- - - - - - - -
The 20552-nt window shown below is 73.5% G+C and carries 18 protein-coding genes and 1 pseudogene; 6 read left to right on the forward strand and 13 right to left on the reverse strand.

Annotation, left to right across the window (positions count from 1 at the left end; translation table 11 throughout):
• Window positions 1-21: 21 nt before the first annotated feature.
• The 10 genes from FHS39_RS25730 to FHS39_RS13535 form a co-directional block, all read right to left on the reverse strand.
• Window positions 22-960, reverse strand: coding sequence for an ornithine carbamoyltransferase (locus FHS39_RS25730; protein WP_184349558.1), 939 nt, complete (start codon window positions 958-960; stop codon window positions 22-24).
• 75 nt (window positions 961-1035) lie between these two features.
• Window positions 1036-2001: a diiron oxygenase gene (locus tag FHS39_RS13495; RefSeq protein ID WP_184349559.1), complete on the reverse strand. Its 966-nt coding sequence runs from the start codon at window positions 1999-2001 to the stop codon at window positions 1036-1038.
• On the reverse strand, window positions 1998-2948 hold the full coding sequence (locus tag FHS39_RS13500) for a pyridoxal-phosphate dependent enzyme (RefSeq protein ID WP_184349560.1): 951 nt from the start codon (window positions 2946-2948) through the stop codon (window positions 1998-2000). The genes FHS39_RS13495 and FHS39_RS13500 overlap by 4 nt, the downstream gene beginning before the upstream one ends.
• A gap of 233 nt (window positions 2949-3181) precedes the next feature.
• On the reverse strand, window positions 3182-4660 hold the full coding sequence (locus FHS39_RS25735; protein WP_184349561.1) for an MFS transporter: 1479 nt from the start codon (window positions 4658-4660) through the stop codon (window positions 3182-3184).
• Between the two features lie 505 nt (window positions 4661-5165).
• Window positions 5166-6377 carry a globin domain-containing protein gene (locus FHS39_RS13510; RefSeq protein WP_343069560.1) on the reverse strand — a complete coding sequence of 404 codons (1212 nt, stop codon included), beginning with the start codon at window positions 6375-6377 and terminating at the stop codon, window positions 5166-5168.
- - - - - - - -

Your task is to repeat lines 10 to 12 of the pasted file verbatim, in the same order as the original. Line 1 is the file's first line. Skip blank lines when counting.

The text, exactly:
• On the reverse strand, window positions 3182-4660 hold the full coding sequence (locus FHS39_RS25735; protein WP_184349561.1) for an MFS transporter: 1479 nt from the start codon (window positions 4658-4660) through the stop codon (window positions 3182-3184).
• Between the two features lie 505 nt (window positions 4661-5165).
• Window positions 5166-6377 carry a globin domain-containing protein gene (locus FHS39_RS13510; RefSeq protein WP_343069560.1) on the reverse strand — a complete coding sequence of 404 codons (1212 nt, stop codon included), beginning with the start codon at window positions 6375-6377 and terminating at the stop codon, window positions 5166-5168.